St John's College MS. 57
Prick of Conscience, etc.
Language(s): Middle English with some Latin. Scribal dialect placed in Essex, Lewis and McIntosh 118. The most closely related manuscripts of Prick are of dispersed scribal provenances from Lancashire (as well as Ireland).
Ed. Sir Harris Nicholas, History of the Battle of Agincourt (1832; rept. London, 1971), Appendix 31–44, from a College of Arms MS.
'Amen dyco wobys decset domenus convertemene a ⟨ ⟩’, s. xvi in.
‘The Red Rosse and ƿe wythe | be knyght togeder wt grett delythe’ (IMEV Supp. 3452.6), s. xv/xvi (between two drawings, one incomplete, of the Tudor rose).
‘So it is that the redresse of thinges amysse restithe onely In the handes of Almyghty God’, s. xvi med.
‘Item fowrs [perhaps the name ‘Iam’ fow⟨..⟩’?] Item sold iij. yerdes of wylett in grayne prys le yerd att xij. s vi. d summa xxxvij. s vi. d the xiij. daye off awgust’, s. xvi2/4.
the opening of a letter, ‘most intirly belove […] ’
A Waage/Balance: resembles Piccard V 5, nos. 258–319, 382–4, in common use 1441 × 1499; and Briquet’s no. 2446 (1443), but here on two chain-lines (Piccard’s type II), not three (his type III) in all the examples illustrated; the sole stock of booklet 1, sixty-seven full sheets and three half-sheets.
B Drache/Basilic: most like, but not identical with, Briquet, no. 2692 (1460) (cf. no. 2691, 1457), with the mark at right angles to the chain-line, two wings and a twisted (not looped) tail; Piccard X ( Fabeltiere ), nos. 866–918 (in use 1413 × 1434) are dissimilar; the sole stock of booklets 2–3, fifty full sheets and two half-sheets.
In long lines, generally 31 lines to the page. No prickings; bounded in stylus, no rules.
Written by a single scribe in anglicana, with patches more given to secretary forms, (sporadic use of secretary g and simplified w). Punctuation by medial point and double virgula (the verse unpunctuated).
Headings and names of sheriffs and their years in red, with red brackets in item 2; a heading in red for item 4.
At the head of item 1, a 5-line lombard in text ink on marginal flourishing, unfilled blanks at the heads of items 2 and 3.
In item 1, the scribe’s running titles indicate subjects of individual books; frequent marginal ‘Nota’ marks by the scribe.
A modern replacement. When Ralph Flenley, Six Town Chronicles of England (Oxford, 1911) described the manuscript (60–2), it was apparently bound in wrappers comprising the current flyleaves. Sewn on six thongs. At the front, a modern paper flyleaf and three of medieval vellum; fol. i is glued to the stub of fol. iv, replacing its conjoint, presumably the pastedown of the medieval binding; fols. ii and iii are a conjoint bifolium. At the rear, two medieval vellum flyleaves and one of modern paper (v–vii); fol. vii is glued to fol. vi, and the latter leaf was a pastedown in an earlier binding.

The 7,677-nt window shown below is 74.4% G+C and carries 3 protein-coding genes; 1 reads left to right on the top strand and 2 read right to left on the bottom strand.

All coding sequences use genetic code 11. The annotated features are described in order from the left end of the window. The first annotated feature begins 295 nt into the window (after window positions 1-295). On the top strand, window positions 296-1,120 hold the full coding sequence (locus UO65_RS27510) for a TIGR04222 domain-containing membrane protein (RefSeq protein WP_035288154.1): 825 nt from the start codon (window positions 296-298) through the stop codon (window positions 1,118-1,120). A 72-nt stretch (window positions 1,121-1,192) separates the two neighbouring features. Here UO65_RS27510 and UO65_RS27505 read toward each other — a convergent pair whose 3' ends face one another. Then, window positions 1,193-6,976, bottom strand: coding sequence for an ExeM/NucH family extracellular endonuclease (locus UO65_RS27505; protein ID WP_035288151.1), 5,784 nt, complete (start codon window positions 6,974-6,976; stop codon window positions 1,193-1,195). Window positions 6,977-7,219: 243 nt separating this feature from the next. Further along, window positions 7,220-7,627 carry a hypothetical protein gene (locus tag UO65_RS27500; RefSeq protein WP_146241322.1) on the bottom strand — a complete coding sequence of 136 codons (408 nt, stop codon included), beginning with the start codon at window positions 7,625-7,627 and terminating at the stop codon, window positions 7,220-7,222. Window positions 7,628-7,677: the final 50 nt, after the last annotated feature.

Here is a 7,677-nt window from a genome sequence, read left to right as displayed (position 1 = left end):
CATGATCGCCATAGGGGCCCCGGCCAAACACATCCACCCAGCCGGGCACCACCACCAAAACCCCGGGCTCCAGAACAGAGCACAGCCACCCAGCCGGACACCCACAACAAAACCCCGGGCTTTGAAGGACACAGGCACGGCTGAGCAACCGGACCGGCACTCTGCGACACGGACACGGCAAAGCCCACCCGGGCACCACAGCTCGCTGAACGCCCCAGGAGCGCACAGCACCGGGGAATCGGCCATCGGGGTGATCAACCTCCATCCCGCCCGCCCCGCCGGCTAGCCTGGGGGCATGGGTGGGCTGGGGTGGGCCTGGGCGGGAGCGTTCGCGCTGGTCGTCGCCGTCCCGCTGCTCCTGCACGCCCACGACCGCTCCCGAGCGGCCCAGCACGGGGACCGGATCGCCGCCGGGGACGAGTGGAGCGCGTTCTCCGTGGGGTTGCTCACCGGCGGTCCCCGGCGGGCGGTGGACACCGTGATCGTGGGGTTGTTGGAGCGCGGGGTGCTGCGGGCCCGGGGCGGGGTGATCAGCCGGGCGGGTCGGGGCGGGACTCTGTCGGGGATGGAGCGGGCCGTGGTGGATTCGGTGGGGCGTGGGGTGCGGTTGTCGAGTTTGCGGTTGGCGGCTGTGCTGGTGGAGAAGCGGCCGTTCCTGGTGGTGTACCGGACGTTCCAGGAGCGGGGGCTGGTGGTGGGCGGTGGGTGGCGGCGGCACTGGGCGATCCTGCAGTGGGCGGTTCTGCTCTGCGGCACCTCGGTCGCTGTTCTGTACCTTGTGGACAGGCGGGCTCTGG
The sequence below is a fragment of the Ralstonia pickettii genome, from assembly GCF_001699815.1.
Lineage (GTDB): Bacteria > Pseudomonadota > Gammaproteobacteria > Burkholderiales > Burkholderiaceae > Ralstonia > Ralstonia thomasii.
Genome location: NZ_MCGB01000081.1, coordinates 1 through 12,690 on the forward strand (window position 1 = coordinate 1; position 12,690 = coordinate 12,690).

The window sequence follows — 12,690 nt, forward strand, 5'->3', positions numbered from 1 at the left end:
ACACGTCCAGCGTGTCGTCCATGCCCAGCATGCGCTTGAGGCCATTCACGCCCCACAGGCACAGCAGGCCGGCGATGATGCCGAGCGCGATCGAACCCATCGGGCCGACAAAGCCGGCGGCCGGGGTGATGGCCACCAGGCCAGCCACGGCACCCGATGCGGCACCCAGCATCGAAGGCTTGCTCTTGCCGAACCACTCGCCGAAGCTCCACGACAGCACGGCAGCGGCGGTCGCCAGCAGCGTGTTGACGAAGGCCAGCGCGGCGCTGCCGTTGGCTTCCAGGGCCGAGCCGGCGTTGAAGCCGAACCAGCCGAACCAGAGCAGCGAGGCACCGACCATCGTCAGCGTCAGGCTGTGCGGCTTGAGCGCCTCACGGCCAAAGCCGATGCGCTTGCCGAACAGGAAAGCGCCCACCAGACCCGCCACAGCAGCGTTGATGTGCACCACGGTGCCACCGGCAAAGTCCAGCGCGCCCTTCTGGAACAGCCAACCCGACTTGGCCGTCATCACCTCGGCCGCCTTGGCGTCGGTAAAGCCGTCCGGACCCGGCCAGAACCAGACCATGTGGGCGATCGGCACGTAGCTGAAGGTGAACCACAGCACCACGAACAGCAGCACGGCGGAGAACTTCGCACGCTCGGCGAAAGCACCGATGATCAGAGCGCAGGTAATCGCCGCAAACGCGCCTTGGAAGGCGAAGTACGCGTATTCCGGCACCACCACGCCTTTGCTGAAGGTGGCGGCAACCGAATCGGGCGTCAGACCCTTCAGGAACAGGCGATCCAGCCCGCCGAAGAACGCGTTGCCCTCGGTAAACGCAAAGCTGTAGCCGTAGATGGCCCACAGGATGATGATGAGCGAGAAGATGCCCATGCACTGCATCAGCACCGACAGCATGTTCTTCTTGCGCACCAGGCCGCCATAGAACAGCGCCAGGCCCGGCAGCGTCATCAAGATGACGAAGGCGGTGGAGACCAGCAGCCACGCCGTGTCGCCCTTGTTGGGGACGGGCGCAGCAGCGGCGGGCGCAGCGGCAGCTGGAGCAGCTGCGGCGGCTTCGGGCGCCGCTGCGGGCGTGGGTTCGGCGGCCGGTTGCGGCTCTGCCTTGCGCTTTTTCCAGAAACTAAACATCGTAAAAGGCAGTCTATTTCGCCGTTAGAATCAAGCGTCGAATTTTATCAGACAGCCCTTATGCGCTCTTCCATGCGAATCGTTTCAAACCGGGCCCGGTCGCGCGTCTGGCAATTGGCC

Provenance and Acquisition
Guide directions ‘hole’ and ‘hole w’ (s. xv), for an inscription ‘Hoole’ on a flourished plate, beneath it on a lozenge attached to the plate by a lock, with arms: two bugles above a portcullis, one bugle beneath; below all this a capital M and a capital W surmounted with a crown (fol. ii).
A variety of early signatures: ‘Thomas wryghet bok’ (fol. v, s. xv med.); ‘Nicolas Holdaornss’ (fol. vv, s. xv/xvi); ‘Dodlay’ (fol. v, s. xvi); ‘Mathew quytarell’ (fol. v, s. xvi med.); ‘Iohn Sparke oweth this booke 1579 (?)’ (fol. v) and ‘To my most lovinge Freind lohanne sparke in angellitara’ (fol. 118v).
‘Iohan Davynant’ (fol. v, s. xvi); ‘Iohn dauenant wryt this same’ (fol. 188, s. xvi/xvii), the first presumably an ancestor of the second, the donor.
‘Liber Collegii Divi loannis Baptistae Oxon Ex dono Magistri Dauenet Oenopoli Ciuitatis Oxon’ (fol. 1). Davenant, a taverner, was mayor of Oxford at his death in 1621; his eldest son Robert was a Fellow of the College and a DD.
For enquiries relating to this manuscript please contact St John's College Library.
Funding of Cataloguing
Conversion of the printed catalogue to TEI funded by the Thompson Family Charitable Trust
View list of abbreviations and editorial conventions.
Last Substantive Revision
2022-10: Edited to correct an error in the dialect section and to revise the collation. We are grateful to Professor Michael Benskin for bringing these aspects to our attention.